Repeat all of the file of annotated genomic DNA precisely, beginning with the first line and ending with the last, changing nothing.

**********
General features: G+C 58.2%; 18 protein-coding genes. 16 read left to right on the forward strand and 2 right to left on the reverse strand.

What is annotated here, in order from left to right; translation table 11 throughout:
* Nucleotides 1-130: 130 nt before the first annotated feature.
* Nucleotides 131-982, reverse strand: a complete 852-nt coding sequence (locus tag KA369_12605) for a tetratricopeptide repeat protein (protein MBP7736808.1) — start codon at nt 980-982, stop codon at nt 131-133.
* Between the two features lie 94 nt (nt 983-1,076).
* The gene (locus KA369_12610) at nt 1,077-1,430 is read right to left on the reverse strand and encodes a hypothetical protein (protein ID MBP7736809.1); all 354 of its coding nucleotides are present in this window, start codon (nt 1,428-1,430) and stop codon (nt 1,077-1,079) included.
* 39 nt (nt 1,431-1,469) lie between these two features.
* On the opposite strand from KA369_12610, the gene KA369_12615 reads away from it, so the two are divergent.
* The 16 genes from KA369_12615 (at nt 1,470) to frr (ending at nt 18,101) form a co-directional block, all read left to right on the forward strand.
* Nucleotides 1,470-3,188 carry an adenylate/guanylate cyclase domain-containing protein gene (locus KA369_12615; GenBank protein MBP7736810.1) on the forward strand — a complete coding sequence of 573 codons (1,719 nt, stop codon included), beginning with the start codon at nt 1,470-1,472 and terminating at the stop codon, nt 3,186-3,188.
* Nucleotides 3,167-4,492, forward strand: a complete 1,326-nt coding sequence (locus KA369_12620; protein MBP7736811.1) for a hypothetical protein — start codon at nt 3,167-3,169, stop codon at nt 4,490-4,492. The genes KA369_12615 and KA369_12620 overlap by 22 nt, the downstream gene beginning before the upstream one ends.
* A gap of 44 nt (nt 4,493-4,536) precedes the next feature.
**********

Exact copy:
General features: G+C 58.2%; 18 protein-coding genes. 16 read left to right on the forward strand and 2 right to left on the reverse strand.

What is annotated here, in order from left to right; translation table 11 throughout:
* Nucleotides 1-130: 130 nt before the first annotated feature.
* Nucleotides 131-982, reverse strand: a complete 852-nt coding sequence (locus tag KA369_12605) for a tetratricopeptide repeat protein (protein MBP7736808.1) — start codon at nt 980-982, stop codon at nt 131-133.
* Between the two features lie 94 nt (nt 983-1,076).
* The gene (locus KA369_12610) at nt 1,077-1,430 is read right to left on the reverse strand and encodes a hypothetical protein (protein ID MBP7736809.1); all 354 of its coding nucleotides are present in this window, start codon (nt 1,428-1,430) and stop codon (nt 1,077-1,079) included.
* 39 nt (nt 1,431-1,469) lie between these two features.
* On the opposite strand from KA369_12610, the gene KA369_12615 reads away from it, so the two are divergent.
* The 16 genes from KA369_12615 (at nt 1,470) to frr (ending at nt 18,101) form a co-directional block, all read left to right on the forward strand.
* Nucleotides 1,470-3,188 carry an adenylate/guanylate cyclase domain-containing protein gene (locus KA369_12615; GenBank protein MBP7736810.1) on the forward strand — a complete coding sequence of 573 codons (1,719 nt, stop codon included), beginning with the start codon at nt 1,470-1,472 and terminating at the stop codon, nt 3,186-3,188.
* Nucleotides 3,167-4,492, forward strand: a complete 1,326-nt coding sequence (locus KA369_12620; protein MBP7736811.1) for a hypothetical protein — start codon at nt 3,167-3,169, stop codon at nt 4,490-4,492. The genes KA369_12615 and KA369_12620 overlap by 22 nt, the downstream gene beginning before the upstream one ends.
* A gap of 44 nt (nt 4,493-4,536) precedes the next feature.